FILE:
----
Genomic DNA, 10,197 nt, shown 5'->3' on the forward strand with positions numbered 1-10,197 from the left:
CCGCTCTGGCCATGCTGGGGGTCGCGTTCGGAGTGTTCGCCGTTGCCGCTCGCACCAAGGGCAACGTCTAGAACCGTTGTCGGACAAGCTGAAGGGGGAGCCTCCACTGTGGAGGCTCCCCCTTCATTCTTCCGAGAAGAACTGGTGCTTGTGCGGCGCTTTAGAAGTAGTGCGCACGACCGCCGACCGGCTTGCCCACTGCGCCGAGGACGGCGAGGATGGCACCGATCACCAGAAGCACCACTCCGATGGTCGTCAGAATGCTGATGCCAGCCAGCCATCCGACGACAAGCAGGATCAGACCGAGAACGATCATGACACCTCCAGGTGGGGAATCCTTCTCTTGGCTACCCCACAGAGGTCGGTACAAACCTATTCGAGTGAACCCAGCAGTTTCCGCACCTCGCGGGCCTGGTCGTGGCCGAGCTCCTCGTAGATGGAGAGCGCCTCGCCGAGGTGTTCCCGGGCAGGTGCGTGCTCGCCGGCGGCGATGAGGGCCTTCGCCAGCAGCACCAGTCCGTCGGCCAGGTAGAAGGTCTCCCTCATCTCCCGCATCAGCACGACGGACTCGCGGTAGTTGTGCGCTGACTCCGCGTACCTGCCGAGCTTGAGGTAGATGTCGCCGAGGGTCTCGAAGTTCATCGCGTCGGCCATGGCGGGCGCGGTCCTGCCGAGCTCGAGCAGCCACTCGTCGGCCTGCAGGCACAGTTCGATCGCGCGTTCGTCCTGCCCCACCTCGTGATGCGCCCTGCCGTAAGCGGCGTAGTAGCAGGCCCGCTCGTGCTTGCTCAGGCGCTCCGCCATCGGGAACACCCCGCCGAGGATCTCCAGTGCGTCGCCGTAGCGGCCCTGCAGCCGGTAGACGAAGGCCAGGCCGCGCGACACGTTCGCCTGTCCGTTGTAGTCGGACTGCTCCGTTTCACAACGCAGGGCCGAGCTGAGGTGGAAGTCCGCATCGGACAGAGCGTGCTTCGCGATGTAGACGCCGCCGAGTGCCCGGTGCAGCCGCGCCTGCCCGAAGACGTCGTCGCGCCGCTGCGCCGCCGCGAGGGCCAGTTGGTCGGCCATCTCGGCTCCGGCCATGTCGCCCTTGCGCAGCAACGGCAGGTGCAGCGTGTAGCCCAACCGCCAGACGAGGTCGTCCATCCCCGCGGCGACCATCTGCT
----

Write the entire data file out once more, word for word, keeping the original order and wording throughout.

Genomic DNA, 10,197 nt, shown 5'->3' on the forward strand with positions numbered 1-10,197 from the left:
CCGCTCTGGCCATGCTGGGGGTCGCGTTCGGAGTGTTCGCCGTTGCCGCTCGCACCAAGGGCAACGTCTAGAACCGTTGTCGGACAAGCTGAAGGGGGAGCCTCCACTGTGGAGGCTCCCCCTTCATTCTTCCGAGAAGAACTGGTGCTTGTGCGGCGCTTTAGAAGTAGTGCGCACGACCGCCGACCGGCTTGCCCACTGCGCCGAGGACGGCGAGGATGGCACCGATCACCAGAAGCACCACTCCGATGGTCGTCAGAATGCTGATGCCAGCCAGCCATCCGACGACAAGCAGGATCAGACCGAGAACGATCATGACACCTCCAGGTGGGGAATCCTTCTCTTGGCTACCCCACAGAGGTCGGTACAAACCTATTCGAGTGAACCCAGCAGTTTCCGCACCTCGCGGGCCTGGTCGTGGCCGAGCTCCTCGTAGATGGAGAGCGCCTCGCCGAGGTGTTCCCGGGCAGGTGCGTGCTCGCCGGCGGCGATGAGGGCCTTCGCCAGCAGCACCAGTCCGTCGGCCAGGTAGAAGGTCTCCCTCATCTCCCGCATCAGCACGACGGACTCGCGGTAGTTGTGCGCTGACTCCGCGTACCTGCCGAGCTTGAGGTAGATGTCGCCGAGGGTCTCGAAGTTCATCGCGTCGGCCATGGCGGGCGCGGTCCTGCCGAGCTCGAGCAGCCACTCGTCGGCCTGCAGGCACAGTTCGATCGCGCGTTCGTCCTGCCCCACCTCGTGATGCGCCCTGCCGTAAGCGGCGTAGTAGCAGGCCCGCTCGTGCTTGCTCAGGCGCTCCGCCATCGGGAACACCCCGCCGAGGATCTCCAGTGCGTCGCCGTAGCGGCCCTGCAGCCGGTAGACGAAGGCCAGGCCGCGCGACACGTTCGCCTGTCCGTTGTAGTCGGACTGCTCCGTTTCACAACGCAGGGCCGAGCTGAGGTGGAAGTCCGCATCGGACAGAGCGTGCTTCGCGATGTAGACGCCGCCGAGTGCCCGGTGCAGCCGCGCCTGCCCGAAGACGTCGTCGCGCCGCTGCGCCGCCGCGAGGGCCAGTTGGTCGGCCATCTCGGCTCCGGCCATGTCGCCCTTGCGCAGCAACGGCAGGTGCAGCGTGTAGCCCAACCGCCAGACGAGGTCGTCCATCCCCGCGGCGACCATCTGCT